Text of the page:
The Maldives, with 26 natural atolls and a gorgeous variety of marine life, are a wonderful liveaboard diving destination. Any liveaboard trip will likely result in sightings of whale sharks, manta rays and a host of colourful, underwater inhabitants, but diving in the deep south of the country is an ultra-special experience. Almost every trip to these remote atolls results in new dive sites as the area simply isn’t visited by scuba divers that often. On most trips, the dive crew is just as excited by the potential for discovery as the guests are. In addition, larger marine life like sharks are more commonly seen in the south of the country. Because resorts are few and far between, liveaboard diving in this distant half of the Maldives is a must.

The Maldives has 26 natural atolls blessed with whale sharks, manta rays and other colourful marine creatures

7. Revillagigedo Archipelago, Mexico

Out of all the great liveaboard diving destinations in Mexico (like Guadalupe and the Sea of Cortez), the Revillagigedo Archipelago is one of the best. Also called the Socorro Islands, these four volcanic islands were recently named a UNESCO World Heritage Site thanks to the biodiversity of species found around them. Humpback whales, manta rays and hammerhead sharks are all commonly seen here. At 240 miles (390 kilometres) west of Baja California Sur, you’ll need to travel by liveaboard to reach this fantastic scuba diving destination.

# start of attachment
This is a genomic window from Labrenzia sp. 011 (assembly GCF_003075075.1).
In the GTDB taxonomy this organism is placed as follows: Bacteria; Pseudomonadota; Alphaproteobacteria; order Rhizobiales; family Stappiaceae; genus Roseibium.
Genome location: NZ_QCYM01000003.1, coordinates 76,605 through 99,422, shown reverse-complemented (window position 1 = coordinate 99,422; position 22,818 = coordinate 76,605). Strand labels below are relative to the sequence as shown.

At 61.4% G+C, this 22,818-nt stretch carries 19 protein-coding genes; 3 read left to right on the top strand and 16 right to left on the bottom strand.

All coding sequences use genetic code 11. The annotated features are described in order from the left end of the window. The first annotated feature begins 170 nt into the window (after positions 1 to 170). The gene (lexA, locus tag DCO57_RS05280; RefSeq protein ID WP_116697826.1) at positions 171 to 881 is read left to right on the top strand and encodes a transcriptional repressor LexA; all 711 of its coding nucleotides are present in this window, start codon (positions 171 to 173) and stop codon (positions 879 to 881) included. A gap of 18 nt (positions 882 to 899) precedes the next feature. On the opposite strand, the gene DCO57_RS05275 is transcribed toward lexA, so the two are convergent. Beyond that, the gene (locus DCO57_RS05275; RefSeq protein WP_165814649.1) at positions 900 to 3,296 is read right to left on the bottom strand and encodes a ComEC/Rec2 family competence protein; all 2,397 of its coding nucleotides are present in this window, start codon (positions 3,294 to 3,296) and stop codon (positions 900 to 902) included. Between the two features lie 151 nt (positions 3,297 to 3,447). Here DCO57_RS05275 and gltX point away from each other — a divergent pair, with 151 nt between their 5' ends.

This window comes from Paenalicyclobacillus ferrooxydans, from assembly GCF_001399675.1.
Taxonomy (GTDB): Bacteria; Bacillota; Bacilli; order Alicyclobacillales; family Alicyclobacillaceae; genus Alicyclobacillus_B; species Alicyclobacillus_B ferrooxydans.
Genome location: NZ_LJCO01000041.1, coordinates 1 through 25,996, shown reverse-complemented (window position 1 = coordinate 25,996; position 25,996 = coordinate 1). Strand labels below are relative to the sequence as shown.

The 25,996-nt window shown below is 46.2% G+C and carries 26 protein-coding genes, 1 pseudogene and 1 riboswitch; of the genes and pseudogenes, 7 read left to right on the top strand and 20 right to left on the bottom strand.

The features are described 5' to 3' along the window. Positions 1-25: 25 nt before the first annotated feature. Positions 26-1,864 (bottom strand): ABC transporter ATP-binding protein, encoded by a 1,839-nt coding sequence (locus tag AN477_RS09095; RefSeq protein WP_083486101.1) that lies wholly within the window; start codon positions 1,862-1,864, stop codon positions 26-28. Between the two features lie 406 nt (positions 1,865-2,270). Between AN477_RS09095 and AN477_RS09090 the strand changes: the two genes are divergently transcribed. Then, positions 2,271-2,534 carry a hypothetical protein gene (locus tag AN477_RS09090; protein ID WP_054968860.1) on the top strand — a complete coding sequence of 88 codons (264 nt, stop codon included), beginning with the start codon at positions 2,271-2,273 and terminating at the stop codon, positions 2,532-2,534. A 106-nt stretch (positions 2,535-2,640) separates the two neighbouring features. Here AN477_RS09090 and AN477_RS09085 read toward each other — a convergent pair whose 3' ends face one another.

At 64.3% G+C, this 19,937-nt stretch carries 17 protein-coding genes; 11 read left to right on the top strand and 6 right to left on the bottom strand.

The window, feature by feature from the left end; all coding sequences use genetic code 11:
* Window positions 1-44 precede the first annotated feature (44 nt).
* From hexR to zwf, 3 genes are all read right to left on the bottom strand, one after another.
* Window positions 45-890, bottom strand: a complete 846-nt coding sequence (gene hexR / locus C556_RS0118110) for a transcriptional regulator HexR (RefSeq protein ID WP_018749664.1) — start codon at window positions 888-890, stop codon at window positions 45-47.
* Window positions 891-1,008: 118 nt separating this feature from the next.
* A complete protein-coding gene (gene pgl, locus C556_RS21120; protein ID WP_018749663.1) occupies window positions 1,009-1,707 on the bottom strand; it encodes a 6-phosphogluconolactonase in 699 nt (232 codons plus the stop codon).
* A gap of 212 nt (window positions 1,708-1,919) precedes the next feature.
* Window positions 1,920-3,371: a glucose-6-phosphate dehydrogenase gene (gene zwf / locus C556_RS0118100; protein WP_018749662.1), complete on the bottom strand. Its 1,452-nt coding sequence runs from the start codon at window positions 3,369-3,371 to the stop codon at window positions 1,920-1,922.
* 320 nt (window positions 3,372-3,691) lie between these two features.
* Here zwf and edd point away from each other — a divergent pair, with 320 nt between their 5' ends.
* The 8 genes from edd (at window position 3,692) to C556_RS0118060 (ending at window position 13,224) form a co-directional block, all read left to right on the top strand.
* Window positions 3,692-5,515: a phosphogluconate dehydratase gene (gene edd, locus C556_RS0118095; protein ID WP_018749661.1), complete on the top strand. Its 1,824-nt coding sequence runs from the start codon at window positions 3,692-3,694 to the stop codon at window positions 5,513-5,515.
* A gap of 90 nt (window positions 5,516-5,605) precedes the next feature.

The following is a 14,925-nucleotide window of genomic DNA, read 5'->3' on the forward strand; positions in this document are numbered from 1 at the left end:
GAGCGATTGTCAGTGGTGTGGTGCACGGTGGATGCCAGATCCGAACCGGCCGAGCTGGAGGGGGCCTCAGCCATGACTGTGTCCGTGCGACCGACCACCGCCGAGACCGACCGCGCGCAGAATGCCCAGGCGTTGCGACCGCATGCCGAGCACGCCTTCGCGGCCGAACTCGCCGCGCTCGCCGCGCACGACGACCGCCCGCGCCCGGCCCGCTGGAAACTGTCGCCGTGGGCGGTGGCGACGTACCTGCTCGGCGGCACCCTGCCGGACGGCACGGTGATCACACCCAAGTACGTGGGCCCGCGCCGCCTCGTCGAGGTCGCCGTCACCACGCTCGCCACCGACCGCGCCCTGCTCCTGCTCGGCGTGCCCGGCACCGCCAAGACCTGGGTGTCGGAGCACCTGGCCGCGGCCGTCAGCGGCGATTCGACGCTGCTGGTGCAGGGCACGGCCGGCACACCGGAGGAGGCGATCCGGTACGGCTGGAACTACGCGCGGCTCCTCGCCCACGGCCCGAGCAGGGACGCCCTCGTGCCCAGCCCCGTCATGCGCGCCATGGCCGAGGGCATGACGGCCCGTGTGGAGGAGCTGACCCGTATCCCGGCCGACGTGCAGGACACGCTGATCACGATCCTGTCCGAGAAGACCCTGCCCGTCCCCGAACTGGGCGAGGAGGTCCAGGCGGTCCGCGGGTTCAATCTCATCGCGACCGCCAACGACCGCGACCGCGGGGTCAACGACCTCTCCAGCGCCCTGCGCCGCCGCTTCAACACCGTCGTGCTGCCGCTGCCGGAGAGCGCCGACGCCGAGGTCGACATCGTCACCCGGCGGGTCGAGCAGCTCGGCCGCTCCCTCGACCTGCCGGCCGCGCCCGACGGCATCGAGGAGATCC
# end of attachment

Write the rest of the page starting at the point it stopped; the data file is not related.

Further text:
The Revillagigedo Archipelago is one of the great liveaboard diving destinations in Mexico
  • When to Go: November to May
  • Recommended Liveaboard: Vortex

8. Chuuk Lagoon, Federated States of Micronesia

Regarded as one of the best wreck diving destinations in the world, Chuuk (Truk) Lagoon in the Federated States of Micronesia is a graveyard for more than 200 aircraft and 60 ships. These machines were sunk during an Allied attack on the local Japanese naval base during World War II. Today, 50 of these wrecks have become dive sites ripe for exploration. Although there are dive resorts scattered around the area, traveling by liveaboard is highly recommended for divers wishing to visit all the best wrecks in a single week.